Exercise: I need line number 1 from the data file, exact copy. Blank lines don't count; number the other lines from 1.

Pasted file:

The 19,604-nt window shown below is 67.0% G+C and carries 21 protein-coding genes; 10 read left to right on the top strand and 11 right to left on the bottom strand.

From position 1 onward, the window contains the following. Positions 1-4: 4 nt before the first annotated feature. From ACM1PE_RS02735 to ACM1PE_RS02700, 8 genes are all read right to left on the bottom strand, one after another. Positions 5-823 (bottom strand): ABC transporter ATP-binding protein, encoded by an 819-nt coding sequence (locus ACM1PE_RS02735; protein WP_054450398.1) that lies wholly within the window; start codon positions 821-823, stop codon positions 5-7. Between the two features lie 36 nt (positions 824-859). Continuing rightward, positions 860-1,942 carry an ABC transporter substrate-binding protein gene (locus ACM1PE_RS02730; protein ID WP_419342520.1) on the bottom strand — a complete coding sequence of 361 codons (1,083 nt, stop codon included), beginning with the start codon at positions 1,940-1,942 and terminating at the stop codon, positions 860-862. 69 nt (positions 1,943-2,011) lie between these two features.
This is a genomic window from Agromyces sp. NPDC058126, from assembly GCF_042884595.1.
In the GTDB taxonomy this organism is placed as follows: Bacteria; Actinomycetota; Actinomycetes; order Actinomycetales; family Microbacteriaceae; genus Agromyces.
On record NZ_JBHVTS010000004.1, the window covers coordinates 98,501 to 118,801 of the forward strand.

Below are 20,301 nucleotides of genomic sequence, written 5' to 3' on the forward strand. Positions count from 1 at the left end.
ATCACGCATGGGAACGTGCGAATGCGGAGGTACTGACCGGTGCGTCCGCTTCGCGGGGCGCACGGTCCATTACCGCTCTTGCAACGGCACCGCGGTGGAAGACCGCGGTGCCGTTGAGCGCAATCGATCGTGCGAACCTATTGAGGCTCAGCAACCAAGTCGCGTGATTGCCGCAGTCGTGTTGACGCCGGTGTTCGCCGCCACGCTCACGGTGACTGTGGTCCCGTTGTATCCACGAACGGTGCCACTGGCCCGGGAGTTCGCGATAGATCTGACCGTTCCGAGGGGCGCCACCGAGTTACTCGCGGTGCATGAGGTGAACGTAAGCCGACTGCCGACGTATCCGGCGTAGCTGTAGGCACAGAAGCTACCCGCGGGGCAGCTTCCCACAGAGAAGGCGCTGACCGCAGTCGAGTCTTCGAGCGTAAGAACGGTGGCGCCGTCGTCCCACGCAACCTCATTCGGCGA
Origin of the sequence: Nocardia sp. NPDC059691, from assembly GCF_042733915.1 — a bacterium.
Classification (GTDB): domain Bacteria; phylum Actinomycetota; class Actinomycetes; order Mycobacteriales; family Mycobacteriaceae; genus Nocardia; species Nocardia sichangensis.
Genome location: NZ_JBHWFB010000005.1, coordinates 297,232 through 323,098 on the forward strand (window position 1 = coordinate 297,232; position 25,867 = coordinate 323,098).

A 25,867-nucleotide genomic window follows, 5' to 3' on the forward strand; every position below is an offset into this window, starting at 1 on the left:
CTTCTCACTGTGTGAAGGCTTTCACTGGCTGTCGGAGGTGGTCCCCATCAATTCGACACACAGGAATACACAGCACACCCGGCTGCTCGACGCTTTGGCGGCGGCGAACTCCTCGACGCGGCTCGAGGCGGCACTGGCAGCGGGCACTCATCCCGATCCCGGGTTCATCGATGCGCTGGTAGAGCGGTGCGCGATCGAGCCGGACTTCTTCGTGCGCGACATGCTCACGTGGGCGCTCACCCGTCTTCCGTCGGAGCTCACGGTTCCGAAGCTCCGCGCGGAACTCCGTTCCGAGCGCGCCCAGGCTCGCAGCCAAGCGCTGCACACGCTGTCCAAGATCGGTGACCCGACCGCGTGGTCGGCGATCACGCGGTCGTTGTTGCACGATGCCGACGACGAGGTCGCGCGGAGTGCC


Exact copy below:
The 19,604-nt window shown below is 67.0% G+C and carries 21 protein-coding genes; 10 read left to right on the top strand and 11 right to left on the bottom strand.